One side-benefit of traveling for work is that I’ve been able to broaden my horizons in many areas, psychiatrist but a hobby that I’ve chosen to focus on is beer sampling. Visiting foreign cities has helped me escape the beer desert of my home in Montreal, and has allowed me to taste many delicious brews that I would otherwise never have had the pleasure of imbibing.
As web professionals, we’re often called upon to attend—or speak at—conferences. The events that surround the main schedule are as important as the conferences, themselves. This is where communities are formed, and where ideas are refined. These after-hours social sessions are often coincidentally held at establishments that serve beer.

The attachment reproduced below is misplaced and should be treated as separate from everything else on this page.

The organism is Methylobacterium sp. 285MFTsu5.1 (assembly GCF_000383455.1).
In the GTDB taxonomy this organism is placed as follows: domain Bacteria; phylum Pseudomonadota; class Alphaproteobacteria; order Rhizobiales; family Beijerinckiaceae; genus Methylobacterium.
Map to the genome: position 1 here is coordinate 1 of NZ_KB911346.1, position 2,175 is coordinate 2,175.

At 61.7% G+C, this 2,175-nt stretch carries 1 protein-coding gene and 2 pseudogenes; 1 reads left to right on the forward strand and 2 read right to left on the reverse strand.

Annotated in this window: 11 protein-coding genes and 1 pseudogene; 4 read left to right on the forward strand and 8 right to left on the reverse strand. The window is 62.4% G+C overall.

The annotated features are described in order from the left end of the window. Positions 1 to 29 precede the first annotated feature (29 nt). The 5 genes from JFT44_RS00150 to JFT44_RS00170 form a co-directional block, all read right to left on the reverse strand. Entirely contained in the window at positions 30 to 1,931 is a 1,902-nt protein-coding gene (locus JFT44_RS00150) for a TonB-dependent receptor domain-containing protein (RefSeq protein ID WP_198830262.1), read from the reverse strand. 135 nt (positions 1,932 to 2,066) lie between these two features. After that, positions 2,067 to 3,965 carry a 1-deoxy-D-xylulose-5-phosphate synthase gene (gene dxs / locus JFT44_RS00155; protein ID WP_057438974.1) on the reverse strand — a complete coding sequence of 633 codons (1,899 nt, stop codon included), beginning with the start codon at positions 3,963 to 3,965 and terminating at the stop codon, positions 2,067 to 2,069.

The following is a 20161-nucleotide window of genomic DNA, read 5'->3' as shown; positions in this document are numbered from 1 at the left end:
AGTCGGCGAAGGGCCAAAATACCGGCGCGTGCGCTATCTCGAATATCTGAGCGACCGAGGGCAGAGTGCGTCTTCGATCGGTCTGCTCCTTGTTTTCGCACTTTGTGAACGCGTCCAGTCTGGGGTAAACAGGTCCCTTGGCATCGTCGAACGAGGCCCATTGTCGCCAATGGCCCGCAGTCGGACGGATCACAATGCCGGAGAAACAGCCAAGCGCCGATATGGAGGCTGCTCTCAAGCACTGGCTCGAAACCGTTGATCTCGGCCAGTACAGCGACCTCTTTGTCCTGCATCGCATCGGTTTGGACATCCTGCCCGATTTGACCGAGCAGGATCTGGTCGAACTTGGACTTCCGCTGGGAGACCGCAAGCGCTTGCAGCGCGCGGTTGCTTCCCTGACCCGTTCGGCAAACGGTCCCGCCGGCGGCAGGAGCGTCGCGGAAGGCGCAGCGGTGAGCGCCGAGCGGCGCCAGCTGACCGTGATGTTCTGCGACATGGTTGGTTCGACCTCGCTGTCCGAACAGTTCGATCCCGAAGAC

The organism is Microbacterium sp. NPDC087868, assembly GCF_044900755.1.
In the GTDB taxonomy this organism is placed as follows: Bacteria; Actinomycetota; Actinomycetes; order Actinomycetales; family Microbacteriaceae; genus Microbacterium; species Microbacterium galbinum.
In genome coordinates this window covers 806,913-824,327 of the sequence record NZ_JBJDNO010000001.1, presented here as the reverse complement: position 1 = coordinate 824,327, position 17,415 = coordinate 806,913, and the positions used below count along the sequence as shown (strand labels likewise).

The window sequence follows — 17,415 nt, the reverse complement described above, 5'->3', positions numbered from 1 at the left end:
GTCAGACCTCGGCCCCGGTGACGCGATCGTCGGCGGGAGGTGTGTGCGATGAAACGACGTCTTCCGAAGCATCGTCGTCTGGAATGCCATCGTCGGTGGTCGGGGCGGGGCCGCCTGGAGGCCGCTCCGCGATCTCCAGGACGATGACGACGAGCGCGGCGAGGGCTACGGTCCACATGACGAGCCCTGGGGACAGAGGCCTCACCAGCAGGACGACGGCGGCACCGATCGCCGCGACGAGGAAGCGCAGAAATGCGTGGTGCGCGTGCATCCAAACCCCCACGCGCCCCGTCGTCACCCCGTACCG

If you have functioning taste buds, this coincidence is a huge opportunity for your mouth.
In the past couple years, I’ve been able to attend some of North America’s best beer bars, and sample some of the world’s best brews, all without incurring huge personal travel costs.
Uniting friends through deliciousness is an art, and one that I take seriously. We’ve shared bottles at the Map Room in Chicago, tasted the incredible menu at Russian River near San Francisco, put a dent in Taco Mac‘s bottle list in Atlanta, drank on Microsoft’s dime at the Taphouse Grill near Seattle, exhausted the Lost Abbey supply at The Brickskeller in Washington D.C., and completely took over Beer Table in Brooklyn for an evening (just to name a few).
Next time you’re gathering a group, post-conference, to hack on a project or hone your newest web ideas, leave the overpriced hotel bar behind, find an interesting tap list, and venture into the wonderful world of tasty malt and hops (or sour beers if you’re feeling particular adventurous).